Leaked code is nothing new in the game world. Suing over leaked code, however, doesn’t happen every day. Especially when the suit requests $20 million in damages.

Ubisoft has taken Optical Experts Manufacturing to court, alleging that one of Optical’s employees put up pre-release code for Assassin’s Creed. Optical Experts is a company that does disk duplication.

Among the reasons for asking such high damages is the fact that AC sold only about 40,000 copies on the PC, while Ubi claims that 700,000 illegal copies have been downloaded.

Further, Ubisoft says they deliberately put a bug in the pre-release version that caused the game to crash partway through. And that reviews of the pre-release, along with reviews of the “legit” version, “created customer confusion and caused “irreparable harm” to its reputation”.

Well, we don’t know all the details about this yet, but even so, what has been reported so far raises a number of questions. For instance, how does Ubisoft come by that count of “700,000” illegal downloads?

Are all those downloads of the released or pre-released version? If those are the bugged version, is the game playable beyond that point? If not, what’s the problem? If the downloads are of the retail version, how much culpability falls on Optical?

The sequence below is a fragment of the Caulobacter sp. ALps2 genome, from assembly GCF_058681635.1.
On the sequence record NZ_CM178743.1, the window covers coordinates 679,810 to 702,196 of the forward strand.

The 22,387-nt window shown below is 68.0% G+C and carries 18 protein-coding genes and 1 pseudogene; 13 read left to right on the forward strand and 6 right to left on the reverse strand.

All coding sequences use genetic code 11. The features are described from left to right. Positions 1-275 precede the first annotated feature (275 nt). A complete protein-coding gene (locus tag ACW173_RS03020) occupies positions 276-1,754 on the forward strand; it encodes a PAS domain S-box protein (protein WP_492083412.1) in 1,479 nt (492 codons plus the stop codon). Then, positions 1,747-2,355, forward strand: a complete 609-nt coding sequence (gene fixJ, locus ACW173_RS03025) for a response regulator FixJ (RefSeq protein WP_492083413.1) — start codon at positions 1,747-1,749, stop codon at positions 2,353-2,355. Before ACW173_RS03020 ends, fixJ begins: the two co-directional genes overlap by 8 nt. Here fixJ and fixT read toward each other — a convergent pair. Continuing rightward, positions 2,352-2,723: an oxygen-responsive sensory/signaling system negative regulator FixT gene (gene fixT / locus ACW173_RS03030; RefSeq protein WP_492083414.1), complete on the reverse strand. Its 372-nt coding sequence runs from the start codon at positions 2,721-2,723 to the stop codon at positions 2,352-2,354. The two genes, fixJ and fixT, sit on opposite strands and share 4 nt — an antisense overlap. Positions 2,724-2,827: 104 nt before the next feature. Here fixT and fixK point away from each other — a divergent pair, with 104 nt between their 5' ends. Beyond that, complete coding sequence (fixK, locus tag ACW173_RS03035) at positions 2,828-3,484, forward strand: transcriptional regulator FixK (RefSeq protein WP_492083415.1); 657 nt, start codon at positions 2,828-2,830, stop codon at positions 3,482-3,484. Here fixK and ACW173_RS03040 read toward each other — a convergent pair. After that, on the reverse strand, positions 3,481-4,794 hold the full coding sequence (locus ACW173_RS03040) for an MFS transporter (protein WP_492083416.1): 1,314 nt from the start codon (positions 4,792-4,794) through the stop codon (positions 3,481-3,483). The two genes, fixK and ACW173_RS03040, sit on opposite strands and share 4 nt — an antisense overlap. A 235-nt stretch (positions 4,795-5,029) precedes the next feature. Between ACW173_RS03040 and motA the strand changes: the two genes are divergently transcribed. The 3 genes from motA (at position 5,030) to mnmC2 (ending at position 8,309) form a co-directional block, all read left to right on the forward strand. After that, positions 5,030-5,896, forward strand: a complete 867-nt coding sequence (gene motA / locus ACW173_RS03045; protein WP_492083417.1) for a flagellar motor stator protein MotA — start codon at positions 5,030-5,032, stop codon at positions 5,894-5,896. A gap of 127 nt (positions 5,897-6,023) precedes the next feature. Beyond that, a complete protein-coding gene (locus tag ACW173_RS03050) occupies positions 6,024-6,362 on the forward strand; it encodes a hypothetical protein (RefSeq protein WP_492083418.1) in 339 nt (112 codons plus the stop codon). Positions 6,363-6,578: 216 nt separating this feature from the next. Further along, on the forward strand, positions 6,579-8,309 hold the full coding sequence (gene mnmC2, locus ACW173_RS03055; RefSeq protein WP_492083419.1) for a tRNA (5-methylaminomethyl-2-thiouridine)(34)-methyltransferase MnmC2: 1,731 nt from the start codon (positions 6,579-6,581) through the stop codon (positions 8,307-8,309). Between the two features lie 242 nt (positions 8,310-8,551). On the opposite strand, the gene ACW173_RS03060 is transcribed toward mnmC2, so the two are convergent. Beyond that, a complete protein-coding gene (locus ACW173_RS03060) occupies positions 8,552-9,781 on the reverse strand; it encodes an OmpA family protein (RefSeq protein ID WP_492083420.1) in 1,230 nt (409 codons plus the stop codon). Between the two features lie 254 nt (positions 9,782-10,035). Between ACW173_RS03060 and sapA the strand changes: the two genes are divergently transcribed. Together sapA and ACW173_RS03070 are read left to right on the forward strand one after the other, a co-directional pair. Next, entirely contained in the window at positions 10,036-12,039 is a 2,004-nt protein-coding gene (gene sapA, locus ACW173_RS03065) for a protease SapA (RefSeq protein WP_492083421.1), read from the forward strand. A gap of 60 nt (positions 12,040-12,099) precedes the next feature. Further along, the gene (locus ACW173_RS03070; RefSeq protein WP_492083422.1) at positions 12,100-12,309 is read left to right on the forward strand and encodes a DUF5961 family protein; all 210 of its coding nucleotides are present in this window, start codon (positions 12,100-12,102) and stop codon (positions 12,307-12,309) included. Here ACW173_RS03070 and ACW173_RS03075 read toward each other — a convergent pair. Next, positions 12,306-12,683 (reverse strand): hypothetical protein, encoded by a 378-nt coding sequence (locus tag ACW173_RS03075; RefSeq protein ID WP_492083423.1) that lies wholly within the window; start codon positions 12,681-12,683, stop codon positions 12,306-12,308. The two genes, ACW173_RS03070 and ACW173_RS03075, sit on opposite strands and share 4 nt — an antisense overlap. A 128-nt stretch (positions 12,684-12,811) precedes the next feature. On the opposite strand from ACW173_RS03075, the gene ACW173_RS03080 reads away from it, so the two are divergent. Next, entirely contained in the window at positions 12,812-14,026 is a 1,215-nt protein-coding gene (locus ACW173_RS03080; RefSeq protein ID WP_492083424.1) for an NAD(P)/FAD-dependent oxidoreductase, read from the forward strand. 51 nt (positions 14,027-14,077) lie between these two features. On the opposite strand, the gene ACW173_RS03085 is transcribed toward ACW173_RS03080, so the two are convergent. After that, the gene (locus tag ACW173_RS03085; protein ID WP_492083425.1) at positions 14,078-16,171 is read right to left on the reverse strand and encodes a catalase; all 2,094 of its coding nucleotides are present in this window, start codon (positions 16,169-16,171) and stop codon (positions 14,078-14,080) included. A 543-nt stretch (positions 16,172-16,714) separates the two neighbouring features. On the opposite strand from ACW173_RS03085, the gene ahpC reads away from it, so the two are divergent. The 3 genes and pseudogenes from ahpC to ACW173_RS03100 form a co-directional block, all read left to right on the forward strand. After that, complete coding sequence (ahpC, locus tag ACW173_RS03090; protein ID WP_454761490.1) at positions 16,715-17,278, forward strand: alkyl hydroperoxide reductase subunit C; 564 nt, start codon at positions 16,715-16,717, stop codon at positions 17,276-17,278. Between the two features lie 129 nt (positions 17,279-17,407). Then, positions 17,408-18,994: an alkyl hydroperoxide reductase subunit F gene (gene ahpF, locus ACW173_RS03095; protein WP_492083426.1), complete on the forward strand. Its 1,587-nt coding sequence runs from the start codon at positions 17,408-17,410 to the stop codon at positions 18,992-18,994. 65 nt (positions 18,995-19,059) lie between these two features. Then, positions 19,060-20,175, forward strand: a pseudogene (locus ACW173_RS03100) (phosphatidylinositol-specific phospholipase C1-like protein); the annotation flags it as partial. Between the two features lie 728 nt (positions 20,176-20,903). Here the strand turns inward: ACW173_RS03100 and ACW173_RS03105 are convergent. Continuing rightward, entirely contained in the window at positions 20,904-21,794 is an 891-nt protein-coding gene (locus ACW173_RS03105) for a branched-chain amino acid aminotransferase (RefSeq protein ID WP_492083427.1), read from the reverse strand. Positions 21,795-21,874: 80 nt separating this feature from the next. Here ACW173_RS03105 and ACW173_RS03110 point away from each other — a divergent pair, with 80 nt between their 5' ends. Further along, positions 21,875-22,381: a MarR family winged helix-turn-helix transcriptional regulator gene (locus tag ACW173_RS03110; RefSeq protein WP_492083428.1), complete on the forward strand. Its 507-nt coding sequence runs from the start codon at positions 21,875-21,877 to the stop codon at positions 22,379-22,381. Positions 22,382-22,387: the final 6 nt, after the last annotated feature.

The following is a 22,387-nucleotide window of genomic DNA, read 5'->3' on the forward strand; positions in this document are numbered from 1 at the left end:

We could also ask just why Ubisoft put such a bug in pre-release code. Was it meant to forestall early piracy? If so, we’d expect Assassin’s Creed to be unplayable beyond the crash.

And why was pre-release code sent to a duplicator? My experience, though limited, is that one sends final (before patches, anyway) code for duplication, not early software. What was Ubisoft doing here?

Then we come to the low sales on the PC. Was that really because of piracy? The game had been out for months already on both the Xbox and PS3. Many people have both a PC and a console. If you’re waiting for a particular game and it shows up first on a console you have, would you wait for the PC version? Some would, but the majority would get the first one available.

As far as reviews go, how many were actually written about the bugged AC? What sites had these reviews? Were any “big” ones involved? How much actual “confusion” was there among gamers? How did Ubisoft measure that?

Yeah, there’s a lot here that is very murky. Perhaps, if the case actually goes to trial, more details will emerge. From what we know so far, though, it seems to me that Ubisoft is just trying to cover its losses on the PC version of the game. Read the article and see what you think.

Ubisoft sues over Assassin’s Creed leak on Gamespot